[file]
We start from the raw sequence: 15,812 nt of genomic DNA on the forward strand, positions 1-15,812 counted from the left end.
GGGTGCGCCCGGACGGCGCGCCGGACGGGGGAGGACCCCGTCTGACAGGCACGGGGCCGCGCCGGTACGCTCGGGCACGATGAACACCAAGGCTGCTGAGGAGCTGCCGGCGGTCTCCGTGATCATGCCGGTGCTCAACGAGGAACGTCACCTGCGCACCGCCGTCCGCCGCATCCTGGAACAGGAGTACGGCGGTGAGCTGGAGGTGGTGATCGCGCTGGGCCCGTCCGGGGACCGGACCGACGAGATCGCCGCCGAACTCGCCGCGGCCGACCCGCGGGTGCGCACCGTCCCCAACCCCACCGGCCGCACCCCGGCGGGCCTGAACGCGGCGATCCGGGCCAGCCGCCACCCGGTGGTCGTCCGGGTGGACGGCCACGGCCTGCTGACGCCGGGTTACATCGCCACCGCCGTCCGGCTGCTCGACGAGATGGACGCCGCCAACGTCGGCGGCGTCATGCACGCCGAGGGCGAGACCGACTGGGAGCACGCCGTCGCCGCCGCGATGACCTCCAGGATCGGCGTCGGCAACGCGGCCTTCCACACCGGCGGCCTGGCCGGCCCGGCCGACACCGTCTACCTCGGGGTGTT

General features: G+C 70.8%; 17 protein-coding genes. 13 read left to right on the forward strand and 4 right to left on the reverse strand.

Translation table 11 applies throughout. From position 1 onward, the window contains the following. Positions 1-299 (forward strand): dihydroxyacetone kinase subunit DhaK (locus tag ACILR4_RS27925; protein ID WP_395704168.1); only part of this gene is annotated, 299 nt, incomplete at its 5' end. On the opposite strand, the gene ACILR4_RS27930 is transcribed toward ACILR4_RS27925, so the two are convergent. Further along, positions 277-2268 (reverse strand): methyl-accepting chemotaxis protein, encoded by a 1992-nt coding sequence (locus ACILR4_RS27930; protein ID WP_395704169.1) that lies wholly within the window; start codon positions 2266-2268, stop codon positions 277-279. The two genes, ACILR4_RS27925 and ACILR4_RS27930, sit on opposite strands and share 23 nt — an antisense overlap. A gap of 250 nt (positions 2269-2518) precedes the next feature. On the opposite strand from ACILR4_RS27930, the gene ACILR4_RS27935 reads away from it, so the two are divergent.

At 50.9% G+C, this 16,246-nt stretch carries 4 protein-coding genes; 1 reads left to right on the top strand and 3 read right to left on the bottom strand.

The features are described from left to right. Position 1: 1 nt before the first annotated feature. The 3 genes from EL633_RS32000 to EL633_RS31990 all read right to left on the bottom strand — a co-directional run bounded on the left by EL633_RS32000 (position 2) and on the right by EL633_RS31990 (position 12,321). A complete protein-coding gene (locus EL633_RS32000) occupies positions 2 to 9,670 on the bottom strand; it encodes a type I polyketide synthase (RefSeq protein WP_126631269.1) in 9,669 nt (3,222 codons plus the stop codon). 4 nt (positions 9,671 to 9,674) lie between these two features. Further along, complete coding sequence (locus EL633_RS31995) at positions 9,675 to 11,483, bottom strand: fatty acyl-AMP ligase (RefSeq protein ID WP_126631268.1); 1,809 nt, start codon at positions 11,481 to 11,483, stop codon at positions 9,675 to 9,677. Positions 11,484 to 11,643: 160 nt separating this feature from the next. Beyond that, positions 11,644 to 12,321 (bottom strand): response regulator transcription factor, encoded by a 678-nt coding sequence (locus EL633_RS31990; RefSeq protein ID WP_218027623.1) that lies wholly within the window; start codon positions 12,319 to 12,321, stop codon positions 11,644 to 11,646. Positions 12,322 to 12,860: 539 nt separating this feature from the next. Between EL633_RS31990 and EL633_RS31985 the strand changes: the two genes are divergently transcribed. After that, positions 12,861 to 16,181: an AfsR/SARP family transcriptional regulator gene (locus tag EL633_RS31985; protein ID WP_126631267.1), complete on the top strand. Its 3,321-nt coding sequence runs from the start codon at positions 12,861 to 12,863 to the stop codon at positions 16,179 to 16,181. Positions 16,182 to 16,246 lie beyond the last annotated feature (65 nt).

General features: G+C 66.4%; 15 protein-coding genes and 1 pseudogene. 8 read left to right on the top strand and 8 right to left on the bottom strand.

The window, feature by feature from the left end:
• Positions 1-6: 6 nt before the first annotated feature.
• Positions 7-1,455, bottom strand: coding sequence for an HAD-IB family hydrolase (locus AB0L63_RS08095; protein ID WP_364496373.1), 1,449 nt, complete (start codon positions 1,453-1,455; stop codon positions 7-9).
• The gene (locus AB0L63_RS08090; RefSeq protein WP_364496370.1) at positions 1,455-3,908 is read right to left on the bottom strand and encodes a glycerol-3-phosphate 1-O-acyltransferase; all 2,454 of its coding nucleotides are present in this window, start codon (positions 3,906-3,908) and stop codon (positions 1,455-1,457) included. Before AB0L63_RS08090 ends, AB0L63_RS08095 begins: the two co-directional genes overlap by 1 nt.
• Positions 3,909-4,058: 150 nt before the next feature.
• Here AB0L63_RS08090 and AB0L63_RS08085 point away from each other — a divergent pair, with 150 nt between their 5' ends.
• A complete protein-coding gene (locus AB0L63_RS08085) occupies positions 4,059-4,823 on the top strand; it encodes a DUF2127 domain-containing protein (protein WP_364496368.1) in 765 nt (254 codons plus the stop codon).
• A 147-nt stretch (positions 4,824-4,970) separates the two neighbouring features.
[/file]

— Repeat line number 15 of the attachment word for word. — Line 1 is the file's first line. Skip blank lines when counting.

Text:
• A 147-nt stretch (positions 4,824-4,970) separates the two neighbouring features.